A lot of Cloud service suppliers and for that matter some industry commentators would certainly have you believe this to be true, but is it?
Well, as other commentators have said, its difficult to know, our opinion is that its too early to tell.
These are just some of the noted people that have voiced an opinion:
“I’m sure that if you were to compare a traditional data center deployment to a near exact replication in the Cloud you'd find the Cloud to be more efficient, but the problem is there currently is no way to justify this statement without some kind of data to support it” –Reuven Cohen (CTO, Enomaly Inc.)
So, in a sense, the "greenness" of Cloud computing is a kind of Schrödinger's box problem today, in which we won't know the actual savings to the environment until someone actually observes--or measures--it” –James Urquhart (Product Marketing Manager of Cloud Computing, Cisco Sys)
•Cloud doesn't save power but displaces it. Ultimately, roughly the same power is drawn from the grid, just by different companies. So it's no greener. Cloud is more about dealing with company-specific issues than planetary ones” –Andy Lawrence (Research Director, 451 Group)
I voiced my opinion at a recent Green IT Talk I gave at the BCS Hampshire branch "
•“ I think that the cloud has the potential to be green, but its certainly not there yet. In the absence of any independent testing, no one can say with any certainty that the cloud is green, however the recently announced GHG Protocol ICT Sector guidance which specifically mentions that there will be a recognised standard for measuring Cloud carbon emissions does give me some hope”
I've taken the opportunity to conduct some very basic calculations and I'm afraid the outcome is not one that I expected, but it does go to show that moving into the cloud may on first view look to be greener but in fact once one delves a little deeper all sorts of nasties come out.
We hypothised that company A virtualises 100 servers down to 10 and puts the lot into the Cloud, energy reduction on site did go down, energy use in the Cloud rose (due to enhanced power, cooling and network provision) despite lower server energy and on the telco network energy consumption rose.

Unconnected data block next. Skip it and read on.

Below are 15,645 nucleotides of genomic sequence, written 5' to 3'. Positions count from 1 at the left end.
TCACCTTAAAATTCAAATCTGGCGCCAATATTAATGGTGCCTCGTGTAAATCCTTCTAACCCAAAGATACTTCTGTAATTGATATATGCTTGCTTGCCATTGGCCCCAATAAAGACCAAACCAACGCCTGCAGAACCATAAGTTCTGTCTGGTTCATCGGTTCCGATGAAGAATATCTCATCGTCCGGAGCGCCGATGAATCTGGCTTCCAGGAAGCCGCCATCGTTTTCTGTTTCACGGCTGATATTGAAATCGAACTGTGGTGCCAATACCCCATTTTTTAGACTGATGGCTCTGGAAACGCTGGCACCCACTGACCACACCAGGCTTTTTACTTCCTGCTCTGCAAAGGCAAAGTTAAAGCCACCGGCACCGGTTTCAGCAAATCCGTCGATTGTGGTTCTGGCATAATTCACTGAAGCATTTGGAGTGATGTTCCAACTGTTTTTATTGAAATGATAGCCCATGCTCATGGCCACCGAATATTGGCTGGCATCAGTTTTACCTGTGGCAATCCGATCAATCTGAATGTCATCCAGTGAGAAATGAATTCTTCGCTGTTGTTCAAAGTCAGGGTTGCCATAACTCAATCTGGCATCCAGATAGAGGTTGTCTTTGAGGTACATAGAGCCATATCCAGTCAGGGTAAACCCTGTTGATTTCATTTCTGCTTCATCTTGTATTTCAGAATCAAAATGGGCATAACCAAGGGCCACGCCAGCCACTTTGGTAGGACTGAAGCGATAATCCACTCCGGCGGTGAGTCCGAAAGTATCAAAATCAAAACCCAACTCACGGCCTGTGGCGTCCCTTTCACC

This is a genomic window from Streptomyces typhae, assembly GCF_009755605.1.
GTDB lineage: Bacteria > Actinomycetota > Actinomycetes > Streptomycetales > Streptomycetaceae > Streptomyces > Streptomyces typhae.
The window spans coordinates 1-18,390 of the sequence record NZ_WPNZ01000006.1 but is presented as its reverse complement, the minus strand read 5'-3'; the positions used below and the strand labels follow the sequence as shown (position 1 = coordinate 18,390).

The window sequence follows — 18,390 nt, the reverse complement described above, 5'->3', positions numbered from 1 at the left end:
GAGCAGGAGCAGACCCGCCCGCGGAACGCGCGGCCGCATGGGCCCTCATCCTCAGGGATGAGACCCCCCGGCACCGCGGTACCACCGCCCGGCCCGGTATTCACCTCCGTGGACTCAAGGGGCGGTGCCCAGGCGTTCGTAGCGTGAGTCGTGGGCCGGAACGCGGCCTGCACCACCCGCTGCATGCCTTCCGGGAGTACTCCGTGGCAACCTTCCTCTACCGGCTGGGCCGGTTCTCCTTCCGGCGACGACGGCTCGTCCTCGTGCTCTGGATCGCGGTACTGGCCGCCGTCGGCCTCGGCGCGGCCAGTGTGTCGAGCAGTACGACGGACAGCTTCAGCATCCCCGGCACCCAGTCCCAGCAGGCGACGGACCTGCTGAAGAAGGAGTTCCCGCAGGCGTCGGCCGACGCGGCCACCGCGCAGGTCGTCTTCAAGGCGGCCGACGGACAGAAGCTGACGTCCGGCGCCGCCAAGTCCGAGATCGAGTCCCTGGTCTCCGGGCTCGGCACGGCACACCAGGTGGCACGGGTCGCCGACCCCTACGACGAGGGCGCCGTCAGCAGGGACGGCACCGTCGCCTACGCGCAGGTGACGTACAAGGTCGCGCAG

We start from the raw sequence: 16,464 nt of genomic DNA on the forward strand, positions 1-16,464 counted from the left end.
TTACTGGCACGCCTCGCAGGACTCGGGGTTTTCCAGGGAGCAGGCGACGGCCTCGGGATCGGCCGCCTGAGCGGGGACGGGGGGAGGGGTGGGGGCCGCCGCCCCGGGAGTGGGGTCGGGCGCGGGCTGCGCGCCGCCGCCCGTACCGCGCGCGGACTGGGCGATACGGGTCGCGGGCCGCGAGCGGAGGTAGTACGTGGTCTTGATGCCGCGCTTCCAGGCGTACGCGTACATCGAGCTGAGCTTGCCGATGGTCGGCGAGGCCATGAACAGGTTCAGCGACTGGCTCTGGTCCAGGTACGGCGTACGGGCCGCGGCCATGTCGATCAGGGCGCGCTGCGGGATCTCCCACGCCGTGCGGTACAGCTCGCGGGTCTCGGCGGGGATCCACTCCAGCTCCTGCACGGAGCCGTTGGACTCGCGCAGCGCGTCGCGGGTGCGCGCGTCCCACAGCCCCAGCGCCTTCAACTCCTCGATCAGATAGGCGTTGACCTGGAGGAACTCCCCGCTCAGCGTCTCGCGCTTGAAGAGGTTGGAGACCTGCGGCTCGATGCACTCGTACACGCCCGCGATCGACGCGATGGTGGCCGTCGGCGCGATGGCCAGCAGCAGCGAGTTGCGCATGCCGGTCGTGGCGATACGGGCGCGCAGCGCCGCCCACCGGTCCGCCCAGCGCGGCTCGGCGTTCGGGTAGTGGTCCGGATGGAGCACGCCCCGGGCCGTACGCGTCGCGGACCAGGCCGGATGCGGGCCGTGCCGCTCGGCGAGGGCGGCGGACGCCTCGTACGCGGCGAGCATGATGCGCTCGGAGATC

Overall, our 3 senarios resulted in energy consumption increases of 4.62kW, 0.5kW and for a straight relocation of the 100 servers into the Cloud (not a true cloud option, it has to be said) a rise of 89.25kW
The main culprit for the energy rise was the core switches in both the DC and the Telco network, we used a core switch with a max power rating of 7.5kW and assumed a 3 hop senario, we recognise that the use of a core switch is not exclusive to the customer and so the overall power consumption is probably not as high as the figures quoted above but it does give food for thought.
Now, most cloud services providers say that they are "carbon neutral", this means in effect that they buy carbon offsets, it is a green option but it does stick in my craw, its like getting someone else to do your dirty work for you for a fee.
Anyway, we'd like to make an offer to any UK based SME company that is planning to go into the cloud.
We come along and install our PC Power monitoring and DCIM tools for a modest fee, we'll work out the totals and advise you exactly what your current energy and carbon cost is for your IT estate.
You then move into the cloud, and we'll conduct the same test again on your premises and at your cloud service provider (thats if you can persuade them to allow us to conduct the test) and we'll prepare a report for you.
We'll conduct the test in accordance with current global carbon accounting standards and will take advice from the Carbon Trust who are co-ordinating the GHG Protocol ICT Sector guidance in this field (this may cost though!)
We'll get the research published and we reserve the right to use the information on our media portals (twitter, blogger and the Carbon3IT website) and for our own academic research.
So, if you really want to test the Cloud and its allegedly lower energy use in the real world, let us know.
You can contact us on firstname.lastname@example.org, please put "Cloud Green Test" in the subject line.
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